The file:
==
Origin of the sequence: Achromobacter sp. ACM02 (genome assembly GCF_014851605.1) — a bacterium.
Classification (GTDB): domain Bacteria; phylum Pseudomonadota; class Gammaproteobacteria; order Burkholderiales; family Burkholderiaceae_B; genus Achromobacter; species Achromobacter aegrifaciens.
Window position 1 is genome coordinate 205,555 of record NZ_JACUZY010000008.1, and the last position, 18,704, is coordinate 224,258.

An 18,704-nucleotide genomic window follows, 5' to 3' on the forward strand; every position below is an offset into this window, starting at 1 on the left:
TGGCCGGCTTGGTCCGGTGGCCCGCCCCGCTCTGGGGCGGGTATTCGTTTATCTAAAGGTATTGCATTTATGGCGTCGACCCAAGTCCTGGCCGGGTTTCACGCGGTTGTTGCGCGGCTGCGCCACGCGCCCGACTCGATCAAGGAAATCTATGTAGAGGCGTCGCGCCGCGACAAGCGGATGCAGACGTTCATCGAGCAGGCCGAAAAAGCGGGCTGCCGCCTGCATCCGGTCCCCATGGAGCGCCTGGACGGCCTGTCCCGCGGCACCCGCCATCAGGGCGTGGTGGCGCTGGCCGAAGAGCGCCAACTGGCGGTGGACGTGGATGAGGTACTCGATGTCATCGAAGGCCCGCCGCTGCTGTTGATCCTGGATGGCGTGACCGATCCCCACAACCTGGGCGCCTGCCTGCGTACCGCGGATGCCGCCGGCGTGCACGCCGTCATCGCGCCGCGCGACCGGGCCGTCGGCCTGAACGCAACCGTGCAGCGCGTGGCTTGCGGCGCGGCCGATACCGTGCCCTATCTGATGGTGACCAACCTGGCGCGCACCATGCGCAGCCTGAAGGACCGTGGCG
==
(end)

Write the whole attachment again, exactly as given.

Origin of the sequence: Achromobacter sp. ACM02 (genome assembly GCF_014851605.1) — a bacterium.
Classification (GTDB): domain Bacteria; phylum Pseudomonadota; class Gammaproteobacteria; order Burkholderiales; family Burkholderiaceae_B; genus Achromobacter; species Achromobacter aegrifaciens.
Window position 1 is genome coordinate 205,555 of record NZ_JACUZY010000008.1, and the last position, 18,704, is coordinate 224,258.

An 18,704-nucleotide genomic window follows, 5' to 3' on the forward strand; every position below is an offset into this window, starting at 1 on the left:
TGGCCGGCTTGGTCCGGTGGCCCGCCCCGCTCTGGGGCGGGTATTCGTTTATCTAAAGGTATTGCATTTATGGCGTCGACCCAAGTCCTGGCCGGGTTTCACGCGGTTGTTGCGCGGCTGCGCCACGCGCCCGACTCGATCAAGGAAATCTATGTAGAGGCGTCGCGCCGCGACAAGCGGATGCAGACGTTCATCGAGCAGGCCGAAAAAGCGGGCTGCCGCCTGCATCCGGTCCCCATGGAGCGCCTGGACGGCCTGTCCCGCGGCACCCGCCATCAGGGCGTGGTGGCGCTGGCCGAAGAGCGCCAACTGGCGGTGGACGTGGATGAGGTACTCGATGTCATCGAAGGCCCGCCGCTGCTGTTGATCCTGGATGGCGTGACCGATCCCCACAACCTGGGCGCCTGCCTGCGTACCGCGGATGCCGCCGGCGTGCACGCCGTCATCGCGCCGCGCGACCGGGCCGTCGGCCTGAACGCAACCGTGCAGCGCGTGGCTTGCGGCGCGGCCGATACCGTGCCCTATCTGATGGTGACCAACCTGGCGCGCACCATGCGCAGCCTGAAGGACCGTGGCG